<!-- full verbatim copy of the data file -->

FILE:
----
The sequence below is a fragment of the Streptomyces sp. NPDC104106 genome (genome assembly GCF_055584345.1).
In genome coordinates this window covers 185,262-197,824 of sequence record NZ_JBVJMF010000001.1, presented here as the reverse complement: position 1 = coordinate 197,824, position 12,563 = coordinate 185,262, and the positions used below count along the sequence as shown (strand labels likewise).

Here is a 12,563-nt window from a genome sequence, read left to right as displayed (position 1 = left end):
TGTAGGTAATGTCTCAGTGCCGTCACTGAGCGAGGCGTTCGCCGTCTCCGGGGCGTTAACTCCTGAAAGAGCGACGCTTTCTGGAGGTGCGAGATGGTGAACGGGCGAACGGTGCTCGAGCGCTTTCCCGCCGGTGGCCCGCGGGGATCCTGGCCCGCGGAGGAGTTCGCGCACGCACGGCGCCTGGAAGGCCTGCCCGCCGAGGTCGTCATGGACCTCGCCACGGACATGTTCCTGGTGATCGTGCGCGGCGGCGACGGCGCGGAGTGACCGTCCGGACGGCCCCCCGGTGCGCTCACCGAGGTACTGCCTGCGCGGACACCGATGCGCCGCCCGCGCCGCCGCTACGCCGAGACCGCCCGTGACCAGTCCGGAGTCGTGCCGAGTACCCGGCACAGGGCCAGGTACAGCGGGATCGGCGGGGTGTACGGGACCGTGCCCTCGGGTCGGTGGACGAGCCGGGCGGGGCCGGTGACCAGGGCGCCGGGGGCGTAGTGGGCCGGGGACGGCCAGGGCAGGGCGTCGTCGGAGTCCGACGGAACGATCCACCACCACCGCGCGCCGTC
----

The sequence below is a fragment of the Streptomyces sp. NPDC104106 genome (genome assembly GCF_055584345.1).
In genome coordinates this window covers 185,262-197,824 of sequence record NZ_JBVJMF010000001.1, presented here as the reverse complement: position 1 = coordinate 197,824, position 12,563 = coordinate 185,262, and the positions used below count along the sequence as shown (strand labels likewise).

Here is a 12,563-nt window from a genome sequence, read left to right as displayed (position 1 = left end):
TGTAGGTAATGTCTCAGTGCCGTCACTGAGCGAGGCGTTCGCCGTCTCCGGGGCGTTAACTCCTGAAAGAGCGACGCTTTCTGGAGGTGCGAGATGGTGAACGGGCGAACGGTGCTCGAGCGCTTTCCCGCCGGTGGCCCGCGGGGATCCTGGCCCGCGGAGGAGTTCGCGCACGCACGGCGCCTGGAAGGCCTGCCCGCCGAGGTCGTCATGGACCTCGCCACGGACATGTTCCTGGTGATCGTGCGCGGCGGCGACGGCGCGGAGTGACCGTCCGGACGGCCCCCCGGTGCGCTCACCGAGGTACTGCCTGCGCGGACACCGATGCGCCGCCCGCGCCGCCGCTACGCCGAGACCGCCCGTGACCAGTCCGGAGTCGTGCCGAGTACCCGGCACAGGGCCAGGTACAGCGGGATCGGCGGGGTGTACGGGACCGTGCCCTCGGGTCGGTGGACGAGCCGGGCGGGGCCGGTGACCAGGGCGCCGGGGGCGTAGTGGGCCGGGGACGGCCAGGGCAGGGCGTCGTCGGAGTCCGACGGAACGATCCACCACCACCGCGCGCCGTC